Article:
Scammers use technology extensively through false email messages, fake pop-up windows, malicious website links, and fraudulent phone calls on both landline and mobile devices.
The scams involve quick cash, stealing your medical identity and most have a sense of urgency. When it involves financial solutions immediately, you should be suspicious.
These can include calls or emails requiring you to act now to collect a prize, avoid a fine or jail, or save someone from a dire situation – always step back before acting. If a pressing need involves money, chances are it’s a scam.
How to fight back on your phone?
DO register your phone number with the DO NOT CALL REGISTRY at https://www.donotcall.gov/ or 888-382-1222. This service will not block scammers, but legitimate telemarketers will stop calling within a month. I have found you have to do this yearly.
DON’T answer unrecognized calls unless you’re expecting a call from an unknown number. Let the call go to voicemail, then review the message. Most con artists will hang up before leaving a message.
DO independently verify facts from any callers asking for money or sensitive personal information.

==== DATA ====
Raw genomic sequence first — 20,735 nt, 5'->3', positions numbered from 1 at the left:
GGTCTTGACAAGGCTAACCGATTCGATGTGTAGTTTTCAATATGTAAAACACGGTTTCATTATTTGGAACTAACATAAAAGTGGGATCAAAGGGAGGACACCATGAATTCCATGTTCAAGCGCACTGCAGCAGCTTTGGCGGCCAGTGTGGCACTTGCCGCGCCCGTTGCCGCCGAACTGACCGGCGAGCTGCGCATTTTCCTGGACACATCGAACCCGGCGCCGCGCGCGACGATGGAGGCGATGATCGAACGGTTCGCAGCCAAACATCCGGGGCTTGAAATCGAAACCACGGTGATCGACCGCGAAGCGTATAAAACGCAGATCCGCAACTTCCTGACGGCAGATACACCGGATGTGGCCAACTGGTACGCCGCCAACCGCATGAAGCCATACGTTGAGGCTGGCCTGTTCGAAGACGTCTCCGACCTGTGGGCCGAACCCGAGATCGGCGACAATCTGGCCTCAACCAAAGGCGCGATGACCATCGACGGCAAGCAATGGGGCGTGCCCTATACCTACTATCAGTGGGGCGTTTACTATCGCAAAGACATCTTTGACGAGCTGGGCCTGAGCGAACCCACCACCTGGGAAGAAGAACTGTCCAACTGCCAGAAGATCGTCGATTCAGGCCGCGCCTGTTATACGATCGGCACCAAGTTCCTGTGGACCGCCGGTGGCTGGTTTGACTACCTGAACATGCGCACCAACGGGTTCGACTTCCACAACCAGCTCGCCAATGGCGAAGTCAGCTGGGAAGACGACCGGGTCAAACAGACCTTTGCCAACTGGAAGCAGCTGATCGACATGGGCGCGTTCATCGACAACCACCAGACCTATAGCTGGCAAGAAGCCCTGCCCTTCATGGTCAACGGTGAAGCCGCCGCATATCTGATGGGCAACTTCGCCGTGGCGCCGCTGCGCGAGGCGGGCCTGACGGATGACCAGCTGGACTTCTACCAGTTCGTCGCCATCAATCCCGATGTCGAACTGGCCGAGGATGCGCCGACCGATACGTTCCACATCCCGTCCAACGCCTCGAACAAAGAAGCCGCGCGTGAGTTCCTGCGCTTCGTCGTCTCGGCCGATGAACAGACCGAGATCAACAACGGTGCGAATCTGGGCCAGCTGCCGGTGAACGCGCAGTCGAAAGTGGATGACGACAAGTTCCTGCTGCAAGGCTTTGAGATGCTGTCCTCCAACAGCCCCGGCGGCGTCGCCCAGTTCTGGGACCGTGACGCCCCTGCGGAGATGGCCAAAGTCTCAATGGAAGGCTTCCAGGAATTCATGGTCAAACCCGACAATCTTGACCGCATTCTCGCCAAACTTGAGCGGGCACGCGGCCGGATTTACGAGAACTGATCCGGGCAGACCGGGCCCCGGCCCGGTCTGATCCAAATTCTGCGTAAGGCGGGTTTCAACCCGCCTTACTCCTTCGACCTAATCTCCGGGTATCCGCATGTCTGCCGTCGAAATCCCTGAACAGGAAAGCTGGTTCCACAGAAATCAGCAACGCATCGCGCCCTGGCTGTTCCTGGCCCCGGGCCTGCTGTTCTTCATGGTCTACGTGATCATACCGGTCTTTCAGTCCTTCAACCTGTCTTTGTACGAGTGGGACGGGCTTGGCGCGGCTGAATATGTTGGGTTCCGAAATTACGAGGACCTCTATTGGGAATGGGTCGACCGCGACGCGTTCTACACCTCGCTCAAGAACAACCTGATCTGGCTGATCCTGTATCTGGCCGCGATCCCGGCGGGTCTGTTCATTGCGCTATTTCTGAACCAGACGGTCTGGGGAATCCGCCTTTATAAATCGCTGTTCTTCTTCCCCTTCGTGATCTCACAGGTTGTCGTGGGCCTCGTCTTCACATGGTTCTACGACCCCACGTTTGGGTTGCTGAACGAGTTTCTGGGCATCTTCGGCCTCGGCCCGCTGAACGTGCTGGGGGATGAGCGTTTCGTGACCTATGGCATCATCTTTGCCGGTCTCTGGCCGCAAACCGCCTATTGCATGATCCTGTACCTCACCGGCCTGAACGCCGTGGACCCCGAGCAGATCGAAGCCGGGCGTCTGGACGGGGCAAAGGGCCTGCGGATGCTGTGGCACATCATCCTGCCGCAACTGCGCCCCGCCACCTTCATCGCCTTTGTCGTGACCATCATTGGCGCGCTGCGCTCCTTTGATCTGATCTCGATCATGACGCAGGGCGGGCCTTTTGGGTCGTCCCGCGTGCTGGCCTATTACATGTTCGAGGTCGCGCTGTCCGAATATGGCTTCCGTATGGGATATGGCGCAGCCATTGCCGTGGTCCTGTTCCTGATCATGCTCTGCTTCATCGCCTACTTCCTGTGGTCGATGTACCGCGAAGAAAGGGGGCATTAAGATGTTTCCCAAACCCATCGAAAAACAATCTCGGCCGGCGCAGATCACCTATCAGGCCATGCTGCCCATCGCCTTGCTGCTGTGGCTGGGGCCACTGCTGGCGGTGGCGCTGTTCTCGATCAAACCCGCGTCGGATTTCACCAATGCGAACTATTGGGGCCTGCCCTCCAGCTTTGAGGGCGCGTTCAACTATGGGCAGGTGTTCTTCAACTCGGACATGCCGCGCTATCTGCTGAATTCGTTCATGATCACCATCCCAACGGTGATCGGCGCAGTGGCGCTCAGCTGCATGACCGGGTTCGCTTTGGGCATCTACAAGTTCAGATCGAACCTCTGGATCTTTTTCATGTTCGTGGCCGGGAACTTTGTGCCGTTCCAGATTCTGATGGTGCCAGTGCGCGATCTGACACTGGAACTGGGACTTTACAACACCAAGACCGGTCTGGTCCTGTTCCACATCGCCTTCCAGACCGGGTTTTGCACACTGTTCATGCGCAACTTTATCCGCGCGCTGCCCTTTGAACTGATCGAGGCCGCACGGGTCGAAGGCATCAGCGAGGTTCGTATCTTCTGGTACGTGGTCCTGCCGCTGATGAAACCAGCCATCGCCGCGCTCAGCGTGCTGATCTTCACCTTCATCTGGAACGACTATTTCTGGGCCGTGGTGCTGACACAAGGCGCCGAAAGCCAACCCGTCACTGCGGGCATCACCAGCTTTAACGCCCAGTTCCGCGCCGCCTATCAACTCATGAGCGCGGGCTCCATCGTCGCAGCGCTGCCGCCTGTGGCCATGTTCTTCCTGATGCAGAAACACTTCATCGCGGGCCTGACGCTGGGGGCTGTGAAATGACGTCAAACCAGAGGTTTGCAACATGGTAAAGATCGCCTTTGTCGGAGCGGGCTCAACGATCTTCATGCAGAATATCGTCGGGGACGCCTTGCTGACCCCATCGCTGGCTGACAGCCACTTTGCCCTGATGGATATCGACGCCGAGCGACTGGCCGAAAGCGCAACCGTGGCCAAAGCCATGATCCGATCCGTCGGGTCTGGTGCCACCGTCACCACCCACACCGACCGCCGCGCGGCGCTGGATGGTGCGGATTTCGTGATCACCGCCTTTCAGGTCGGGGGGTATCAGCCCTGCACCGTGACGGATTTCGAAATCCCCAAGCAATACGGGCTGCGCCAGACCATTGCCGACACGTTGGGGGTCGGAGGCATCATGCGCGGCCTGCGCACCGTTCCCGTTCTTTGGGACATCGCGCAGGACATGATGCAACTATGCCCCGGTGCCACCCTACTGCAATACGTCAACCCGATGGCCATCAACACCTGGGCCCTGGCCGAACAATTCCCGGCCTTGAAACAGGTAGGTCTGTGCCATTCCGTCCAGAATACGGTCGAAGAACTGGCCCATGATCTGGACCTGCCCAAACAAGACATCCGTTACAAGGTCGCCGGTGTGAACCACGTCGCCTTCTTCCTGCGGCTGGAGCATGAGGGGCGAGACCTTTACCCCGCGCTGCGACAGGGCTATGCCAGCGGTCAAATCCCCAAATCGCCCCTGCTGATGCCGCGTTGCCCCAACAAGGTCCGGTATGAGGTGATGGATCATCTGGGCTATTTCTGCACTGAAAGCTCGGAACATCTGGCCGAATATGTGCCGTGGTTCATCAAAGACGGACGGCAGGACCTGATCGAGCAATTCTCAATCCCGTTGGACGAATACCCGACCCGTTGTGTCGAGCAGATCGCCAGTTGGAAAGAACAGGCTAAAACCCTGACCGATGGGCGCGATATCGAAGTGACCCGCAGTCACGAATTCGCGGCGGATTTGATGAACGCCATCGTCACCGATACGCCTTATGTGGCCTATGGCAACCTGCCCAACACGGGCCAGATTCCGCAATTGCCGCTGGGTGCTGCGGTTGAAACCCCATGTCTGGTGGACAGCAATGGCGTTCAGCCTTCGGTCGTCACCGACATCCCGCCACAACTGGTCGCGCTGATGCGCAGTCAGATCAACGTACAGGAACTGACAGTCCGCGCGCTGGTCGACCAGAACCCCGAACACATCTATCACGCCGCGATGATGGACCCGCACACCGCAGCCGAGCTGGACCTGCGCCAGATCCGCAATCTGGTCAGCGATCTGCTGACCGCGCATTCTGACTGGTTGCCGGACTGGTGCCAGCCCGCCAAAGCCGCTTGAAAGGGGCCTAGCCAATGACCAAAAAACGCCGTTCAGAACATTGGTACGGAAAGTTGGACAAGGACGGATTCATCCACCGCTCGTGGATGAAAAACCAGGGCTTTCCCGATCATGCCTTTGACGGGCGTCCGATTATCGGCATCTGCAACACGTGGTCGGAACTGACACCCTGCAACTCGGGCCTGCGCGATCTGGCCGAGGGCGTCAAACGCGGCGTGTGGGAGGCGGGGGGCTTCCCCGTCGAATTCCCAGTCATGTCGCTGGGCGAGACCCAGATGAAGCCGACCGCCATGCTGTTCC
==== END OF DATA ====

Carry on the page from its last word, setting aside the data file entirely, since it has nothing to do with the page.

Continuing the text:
DON’T share private information in social media posts that may be useful for imposter scams, including phone numbers, home addresses, and names of relatives. (Also, don’t accept unknown friend requests and keep your account settings private.)
DO be wary of government imposters. Officials from the IRS, the Social Security Administration, Medicare, and other government agencies will never call you unless you contact them first or they’ve sent mail correspondence explaining a situation that requires your attention.
DON’T say “yes” to an unknown caller. Scammers may be trying to obtain a recording of your voice, which can be used to verify approval of charges to your phone, cable, or internet bill or a credit card. If you sense something sketchy, hang up quickly.